Similar in use to serum clot activator tubes, but suitable for tests in plasma rather than serum. Like the serum tubes, heparin tubes can also come with a separating gel. Heparin acts by inhibiting thrombin formation. Note: if your endgame is PCR, you should know that heparin is particularly known to interfere with PCR reactions. However, whichever anticoagulant you choose, you may need to allow for it in your reaction mix.

Sodium Fluoride (Color Dependent on Brand; BD is Grey, Greiner is Black)

Sodium fluoride is an antiglycolytic agent, so these tubes are used for glucose and lactate testing. They also contain an anticoagulant (there are different types available).

Acid Citrate Dextrose – ACD (Yellow)

These ones are not common, but they are used for blood and tissue typing and DNA analysis.

Sodium Polyanethol Sulfonate -SPS (Also Yellow)

SPS stabilizes bacterial growth. Useful for microbiology.

For specific purposes, there are more blood collection tubes out there, but hopefully, this has given you a handle on where to start. Good luck, and welcome to the world of – let’s be honest – feeling just a little bit like a vampire.

Image Credit: Caroline Reddel


  1. Winston Crawford on May 10, 2019 at 5:45 pm

    I need to order a small qantity, less than 100, of K2EDTA tubes. Can take larger number if minimum order is required. Any ideas?

  2. Mo Talebi on November 29, 2018 at 2:37 am

    Thanks for the useful summary. Just a quick question. I have blood samples collected in BD vacutainer lavender cap tubes (K2-EDTA) for testing against chemical contaminants. Tubes kept in the fridge for a while and now aimed for analysis. However, the blood inside now look separated in two phases, half dark red liquid, half dark red solid (clotted?). Does this mean blood has been clotted in the tubes or the solid matter is just red cells, etc? more importantly, can I assume that the top liquid part is plasma? Thanks!

  3. Adam Jones on April 2, 2018 at 2:12 pm

    There is a great resource on the order of draw and the phlebotomy career at http://www.ephlebotomytraining.com. I have been a phlebotomist for about 5 years and knowing the correct tubes and colors is an important part of drawing blood.

  4. shilpa subash on March 1, 2018 at 1:39 pm

    Can I separate serum if I collected blood from slaughter house ? Is sterile equipments necessary?

    • Josh on March 21, 2018 at 11:26 pm

      Depends on how you are collecting the blood. If it is not directly from the source (animal), you are likely to have some issues with the purity and testability of the samples. From a scientific standpoint, it makes more sense to collect an IV sample than to collect the sample from say the ground. Assuming that you are collecting an IV sample, you need to use an SST, red top tube, or a non-additive tube that does not inhibit clotting. From those tubes, you can separate the serum once the sample has been centrifuged.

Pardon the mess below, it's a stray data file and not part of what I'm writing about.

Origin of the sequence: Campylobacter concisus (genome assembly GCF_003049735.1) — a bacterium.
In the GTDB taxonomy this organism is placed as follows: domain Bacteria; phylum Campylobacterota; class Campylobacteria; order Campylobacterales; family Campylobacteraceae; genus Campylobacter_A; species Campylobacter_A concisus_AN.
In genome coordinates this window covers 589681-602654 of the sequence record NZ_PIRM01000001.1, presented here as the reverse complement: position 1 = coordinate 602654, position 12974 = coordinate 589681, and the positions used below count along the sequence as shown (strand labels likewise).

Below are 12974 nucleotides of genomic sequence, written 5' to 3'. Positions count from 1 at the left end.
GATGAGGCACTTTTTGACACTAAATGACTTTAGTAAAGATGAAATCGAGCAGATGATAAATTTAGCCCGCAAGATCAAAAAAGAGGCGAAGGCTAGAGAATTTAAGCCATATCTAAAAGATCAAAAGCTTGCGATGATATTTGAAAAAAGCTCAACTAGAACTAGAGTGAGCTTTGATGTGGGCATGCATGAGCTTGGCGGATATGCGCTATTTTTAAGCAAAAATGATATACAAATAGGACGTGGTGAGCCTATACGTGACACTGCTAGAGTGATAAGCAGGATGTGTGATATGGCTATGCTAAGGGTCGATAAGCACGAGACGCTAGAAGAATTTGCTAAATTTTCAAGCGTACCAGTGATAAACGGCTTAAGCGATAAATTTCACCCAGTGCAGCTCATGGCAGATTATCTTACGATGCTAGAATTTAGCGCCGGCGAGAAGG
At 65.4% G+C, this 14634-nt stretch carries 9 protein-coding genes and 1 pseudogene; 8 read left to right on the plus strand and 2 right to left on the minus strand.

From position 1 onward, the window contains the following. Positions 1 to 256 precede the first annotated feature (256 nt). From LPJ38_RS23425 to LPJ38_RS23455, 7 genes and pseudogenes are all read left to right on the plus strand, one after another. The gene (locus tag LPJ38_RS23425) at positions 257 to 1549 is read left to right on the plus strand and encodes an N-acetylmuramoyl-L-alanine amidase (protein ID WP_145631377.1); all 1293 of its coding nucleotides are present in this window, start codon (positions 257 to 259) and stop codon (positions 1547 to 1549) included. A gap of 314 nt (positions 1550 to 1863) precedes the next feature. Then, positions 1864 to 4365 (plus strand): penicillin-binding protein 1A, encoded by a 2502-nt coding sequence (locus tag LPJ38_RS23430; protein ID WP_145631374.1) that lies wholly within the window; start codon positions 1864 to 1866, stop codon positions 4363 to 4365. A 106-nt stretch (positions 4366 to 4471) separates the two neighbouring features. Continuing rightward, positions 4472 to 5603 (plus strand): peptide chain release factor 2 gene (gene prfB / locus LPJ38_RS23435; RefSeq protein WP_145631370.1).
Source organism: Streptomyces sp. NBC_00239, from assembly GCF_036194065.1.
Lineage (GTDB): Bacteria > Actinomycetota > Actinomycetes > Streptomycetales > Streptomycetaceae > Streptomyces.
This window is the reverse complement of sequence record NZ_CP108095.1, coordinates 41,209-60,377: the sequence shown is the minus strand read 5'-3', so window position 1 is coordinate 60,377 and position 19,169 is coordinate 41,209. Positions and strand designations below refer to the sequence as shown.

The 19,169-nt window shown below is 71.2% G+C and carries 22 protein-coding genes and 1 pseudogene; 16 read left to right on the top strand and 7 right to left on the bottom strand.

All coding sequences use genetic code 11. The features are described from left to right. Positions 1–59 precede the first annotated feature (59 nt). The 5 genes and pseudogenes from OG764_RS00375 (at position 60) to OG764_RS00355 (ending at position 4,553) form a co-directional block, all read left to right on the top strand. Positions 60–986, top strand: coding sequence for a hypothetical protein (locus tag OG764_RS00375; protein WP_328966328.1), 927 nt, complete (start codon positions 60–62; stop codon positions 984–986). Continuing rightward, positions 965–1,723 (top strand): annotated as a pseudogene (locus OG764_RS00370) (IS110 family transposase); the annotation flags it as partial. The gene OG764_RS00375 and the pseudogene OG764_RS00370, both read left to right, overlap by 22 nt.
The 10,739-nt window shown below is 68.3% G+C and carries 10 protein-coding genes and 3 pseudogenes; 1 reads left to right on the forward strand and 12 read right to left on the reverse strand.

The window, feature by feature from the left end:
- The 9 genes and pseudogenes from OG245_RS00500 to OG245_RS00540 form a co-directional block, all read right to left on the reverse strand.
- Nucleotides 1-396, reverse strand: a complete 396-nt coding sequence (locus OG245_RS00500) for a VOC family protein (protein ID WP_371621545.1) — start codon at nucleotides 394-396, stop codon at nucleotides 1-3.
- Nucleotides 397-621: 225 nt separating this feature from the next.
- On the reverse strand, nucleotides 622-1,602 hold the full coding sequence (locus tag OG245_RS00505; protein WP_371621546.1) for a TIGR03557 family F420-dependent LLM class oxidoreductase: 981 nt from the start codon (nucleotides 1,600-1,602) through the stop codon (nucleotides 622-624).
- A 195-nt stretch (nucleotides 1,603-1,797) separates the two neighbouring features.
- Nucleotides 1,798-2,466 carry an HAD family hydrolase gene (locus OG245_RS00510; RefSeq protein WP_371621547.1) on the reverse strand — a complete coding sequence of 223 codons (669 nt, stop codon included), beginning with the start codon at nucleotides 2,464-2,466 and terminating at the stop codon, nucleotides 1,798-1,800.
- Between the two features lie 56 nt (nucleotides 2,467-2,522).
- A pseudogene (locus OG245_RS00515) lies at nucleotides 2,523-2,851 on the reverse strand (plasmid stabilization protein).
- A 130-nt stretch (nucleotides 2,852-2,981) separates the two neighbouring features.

If you are collecting the sample from an animal that is about to be slaughtered, it is not necessary to prep a sample site through sanitization unless your focus is on microbiology. When a human sample is collected, the prep of the site with alcohol is to reduce the chance of infection or in a more rare case, phlebitis. When a blood culture is being collected, a more aggressive approach is used to decrease the microbial population of the skin with things like chlorhexidine gluconate.

  5. Aaron Bridge on February 9, 2018 at 1:08 am

    What colour tubes would I use to analyze amino acids (mainly EAA and BCAA) in the blood.

  6. Christian on September 6, 2017 at 2:07 pm

    Thanks for that very nice intro, but how does one choose between lithium and sodium heparin? And between sodium, K2, and K3 EDTA? Are there any general advice on this for measuring cytokines, antibodies, etc.?

    I have asked many but nobody seems to know, and I have yet to see e.g. ELISA kits specifying this although there must be a reason for the vendors to bother making all these different formulations. Maybe the differences are only relevant in very special cases/tests?

  7. AMG on August 16, 2017 at 11:57 pm

    What about red top?

    • Siva on August 24, 2017 at 7:40 am

      RED one is Serum tubes….That is detailed in above

  8. Heather on July 31, 2017 at 5:14 pm

    Thanks for the explanation…. But I must know, where did you find that mug?!!

    • Caroline Reddel on November 29, 2017 at 4:37 am

      Isn’t it great? It was made for me by some students.

  9. Rehab on July 26, 2017 at 6:24 pm

    thnx yes it was useful for the vampire world 🙂

  10. Dharmendra kumar on May 23, 2017 at 9:32 am

    Good acknowledge